C&W chief could earn pounds 1.7m following `golden handcuff' package

Cable & Wireless has doubled the share bonus package of Dick Brown, its chief executive, and raised his salary by a third, in an attempt to prevent him from moving to another job. Chris Godsmark, Business Correspondent, reports on a scheme which could see Mr Brown earn pounds 1.7m in this year, but only if he stays on at the company for three years.

Leading shareholders in C&W were told of Mr Brown's pay increase in a recent letter, as the company attempted to gauge reaction to a package which would give him a minimum annual share bonus worth 80 per cent of his salary. The new pay award amounts to a "golden handcuff" arrangement to encourage the Mr Brown, a US citizen who joined C&W in July 1996, to stay at the helm until 2000.

C&W launched the review after fears that Mr Brown would be approached with a job offer from AT&T, the world's second largest phone company. AT&T has been searching for a new chief operating officer after the surprise resignation of John Walter in July. Mr Walter, who was paid $22m when he joined AT&T last year, left after being refused the chairman's job.

It is understood that Brian Smith, C&W's chairman, appointed outside consultants to review Mr Brown's pay the day after Mr Walter resigned. They measured his salary against other international telecommunications companies, including MCI and AT&T, and found Mr Brown's compared "very unfavourably". C&W declined to comment on whether he had actually made it on to AT&T's shortlist.

C&W yesterday confirmed the details of the package, which included raising Mr Brown's basic salary by a third, from pounds 487,500 to pounds 650,000. The increase took effect during the current financial year, which started on 1 April, despite the fact that some investors have yet to give the company their verdict.

It is the share bonus element of the package which is likely to prove the most controversial. C&W has doubled the total possible share bonus award under its long-term incentive plan from 60 per cent to 120 per cent of salary. The new bonus scheme would only take effect if Mr Brown stayed with C&W for three years.

The increase, which applies solely to Mr Brown, could see him awarded C&W shares worth up to pounds 780,000 this year. To gain the maximum bonus, C&W's earnings have to grow at 15 per cent above inflation over a three- year period. No changes were made to the performance targets during the pay review.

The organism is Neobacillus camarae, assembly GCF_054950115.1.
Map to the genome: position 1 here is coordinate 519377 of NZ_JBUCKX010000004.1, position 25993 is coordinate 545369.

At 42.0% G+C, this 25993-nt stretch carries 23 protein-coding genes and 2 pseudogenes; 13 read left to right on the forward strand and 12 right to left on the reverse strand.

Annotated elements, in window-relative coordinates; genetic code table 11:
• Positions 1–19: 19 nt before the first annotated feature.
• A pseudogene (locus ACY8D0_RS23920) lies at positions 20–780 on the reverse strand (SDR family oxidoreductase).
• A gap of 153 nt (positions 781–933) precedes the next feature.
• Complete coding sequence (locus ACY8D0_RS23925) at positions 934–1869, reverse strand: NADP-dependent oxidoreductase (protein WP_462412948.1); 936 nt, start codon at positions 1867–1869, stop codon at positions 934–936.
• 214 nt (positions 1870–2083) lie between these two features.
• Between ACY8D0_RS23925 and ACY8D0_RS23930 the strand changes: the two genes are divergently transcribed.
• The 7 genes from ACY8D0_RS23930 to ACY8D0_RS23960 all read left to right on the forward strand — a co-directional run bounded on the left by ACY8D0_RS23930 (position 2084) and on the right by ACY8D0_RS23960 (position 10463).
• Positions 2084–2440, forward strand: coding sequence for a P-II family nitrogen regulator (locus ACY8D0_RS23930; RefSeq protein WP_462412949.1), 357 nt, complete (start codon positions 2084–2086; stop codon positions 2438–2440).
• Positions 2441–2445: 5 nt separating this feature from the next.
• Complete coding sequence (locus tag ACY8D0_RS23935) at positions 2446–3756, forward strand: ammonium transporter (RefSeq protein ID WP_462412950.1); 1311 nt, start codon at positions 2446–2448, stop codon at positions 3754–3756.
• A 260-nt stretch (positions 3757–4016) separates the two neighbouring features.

Most surprisingly, the minimum award of shares possible under the scheme has gone up from 10 per cent of salary to 80 per cent, almost guaranteeing Mr Brown a pounds 520,000 share bonus, compared with just pounds 65,000 under the old scheme. The minimum award is paid out if C&W's earnings grow at 2.5 per cent above inflation over a three-year period.

Under the existing remuneration scheme Mr Brown is also entitled to an annual cash bonus on top, worth up to 40 per cent of salary, which would give him another pounds 260,000. Taken together, the basic salary and short and long-term bonus plans would give Mr Brown a pounds 1.69m pay packet this year, assuming C&W meets the top performance criteria. He was paid pounds 1.24m last year, including a pounds 306,517 relocation allowance.

It would make him one of the best paid chief executives of a company in the FTSE 100 share index. Sir Peter Bonfield, chief executive of British Telecom, is on a pounds 570,000 salary, while Sir Iain Vallance, executive chairman, is paid pounds 500,000.

Sources close to C&W indicated big shareholders were mostly happy with the bonus scheme. But one investor canvassed yesterday warned that the increase in the minimum share bonus, with no rise in performance targets, was worrying. "I suspect it's a rather large bonus payment for pretty mediocre performance targets. We would like to see the targets based on peer group comparisons in the telecoms industry and total shareholder returns, including share price increases."

C&W said Mr Brown's success in his first year had made him a "highly marketable international chief executive". Mr Smith continued: "The chairman's job is to get the best talent and to keep it. I don't want another head- hunting exercise."

The company's prospects have improved markedly under Mr Brown, who joined after the high-profile resignations of Lord Young, chairman, and James Ross, chief executive. He swiftly put together deals to merge Mercury Communications, C&W's main UK business, with three cable companies and secured an agreement with China over the future of Hong Kong Telecom, C&W's most lucrative cash cow. Over the past year C&W's share price has risen by 33 per cent.

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